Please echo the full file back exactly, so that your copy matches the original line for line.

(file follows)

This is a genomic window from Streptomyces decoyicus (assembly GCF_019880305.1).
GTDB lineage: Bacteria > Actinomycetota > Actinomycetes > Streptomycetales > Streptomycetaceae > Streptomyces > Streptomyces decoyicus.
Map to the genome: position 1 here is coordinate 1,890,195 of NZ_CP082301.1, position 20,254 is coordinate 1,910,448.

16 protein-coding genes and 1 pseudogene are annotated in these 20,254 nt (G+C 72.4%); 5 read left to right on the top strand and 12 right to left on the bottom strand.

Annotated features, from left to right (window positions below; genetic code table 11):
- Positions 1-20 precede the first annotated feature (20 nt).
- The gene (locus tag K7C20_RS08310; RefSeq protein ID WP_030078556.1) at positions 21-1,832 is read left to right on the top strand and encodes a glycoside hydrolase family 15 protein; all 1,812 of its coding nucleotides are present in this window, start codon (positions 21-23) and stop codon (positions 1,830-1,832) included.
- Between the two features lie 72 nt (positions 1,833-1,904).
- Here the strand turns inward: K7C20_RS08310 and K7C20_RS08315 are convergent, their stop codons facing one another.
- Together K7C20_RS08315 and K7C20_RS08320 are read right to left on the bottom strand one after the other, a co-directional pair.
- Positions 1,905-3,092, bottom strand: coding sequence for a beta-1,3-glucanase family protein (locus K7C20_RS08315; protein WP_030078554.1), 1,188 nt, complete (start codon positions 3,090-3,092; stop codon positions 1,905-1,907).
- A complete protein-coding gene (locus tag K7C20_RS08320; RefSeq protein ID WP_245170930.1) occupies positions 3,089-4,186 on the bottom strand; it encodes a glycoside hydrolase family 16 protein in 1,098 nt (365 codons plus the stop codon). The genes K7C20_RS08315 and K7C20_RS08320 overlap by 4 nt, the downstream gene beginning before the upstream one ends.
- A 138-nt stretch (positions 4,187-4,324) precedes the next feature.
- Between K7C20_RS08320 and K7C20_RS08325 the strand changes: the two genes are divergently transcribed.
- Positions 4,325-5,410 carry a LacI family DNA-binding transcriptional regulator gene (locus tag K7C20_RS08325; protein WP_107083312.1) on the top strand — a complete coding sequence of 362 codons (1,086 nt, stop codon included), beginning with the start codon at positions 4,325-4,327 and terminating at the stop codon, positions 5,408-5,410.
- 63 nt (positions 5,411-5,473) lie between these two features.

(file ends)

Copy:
This is a genomic window from Streptomyces decoyicus (assembly GCF_019880305.1).
GTDB lineage: Bacteria > Actinomycetota > Actinomycetes > Streptomycetales > Streptomycetaceae > Streptomyces > Streptomyces decoyicus.
Map to the genome: position 1 here is coordinate 1,890,195 of NZ_CP082301.1, position 20,254 is coordinate 1,910,448.

16 protein-coding genes and 1 pseudogene are annotated in these 20,254 nt (G+C 72.4%); 5 read left to right on the top strand and 12 right to left on the bottom strand.

Annotated features, from left to right (window positions below; genetic code table 11):
- Positions 1-20 precede the first annotated feature (20 nt).
- The gene (locus tag K7C20_RS08310; RefSeq protein ID WP_030078556.1) at positions 21-1,832 is read left to right on the top strand and encodes a glycoside hydrolase family 15 protein; all 1,812 of its coding nucleotides are present in this window, start codon (positions 21-23) and stop codon (positions 1,830-1,832) included.
- Between the two features lie 72 nt (positions 1,833-1,904).
- Here the strand turns inward: K7C20_RS08310 and K7C20_RS08315 are convergent, their stop codons facing one another.
- Together K7C20_RS08315 and K7C20_RS08320 are read right to left on the bottom strand one after the other, a co-directional pair.
- Positions 1,905-3,092, bottom strand: coding sequence for a beta-1,3-glucanase family protein (locus K7C20_RS08315; protein WP_030078554.1), 1,188 nt, complete (start codon positions 3,090-3,092; stop codon positions 1,905-1,907).
- A complete protein-coding gene (locus tag K7C20_RS08320; RefSeq protein ID WP_245170930.1) occupies positions 3,089-4,186 on the bottom strand; it encodes a glycoside hydrolase family 16 protein in 1,098 nt (365 codons plus the stop codon). The genes K7C20_RS08315 and K7C20_RS08320 overlap by 4 nt, the downstream gene beginning before the upstream one ends.
- A 138-nt stretch (positions 4,187-4,324) precedes the next feature.
- Between K7C20_RS08320 and K7C20_RS08325 the strand changes: the two genes are divergently transcribed.
- Positions 4,325-5,410 carry a LacI family DNA-binding transcriptional regulator gene (locus tag K7C20_RS08325; protein WP_107083312.1) on the top strand — a complete coding sequence of 362 codons (1,086 nt, stop codon included), beginning with the start codon at positions 4,325-4,327 and terminating at the stop codon, positions 5,408-5,410.
- 63 nt (positions 5,411-5,473) lie between these two features.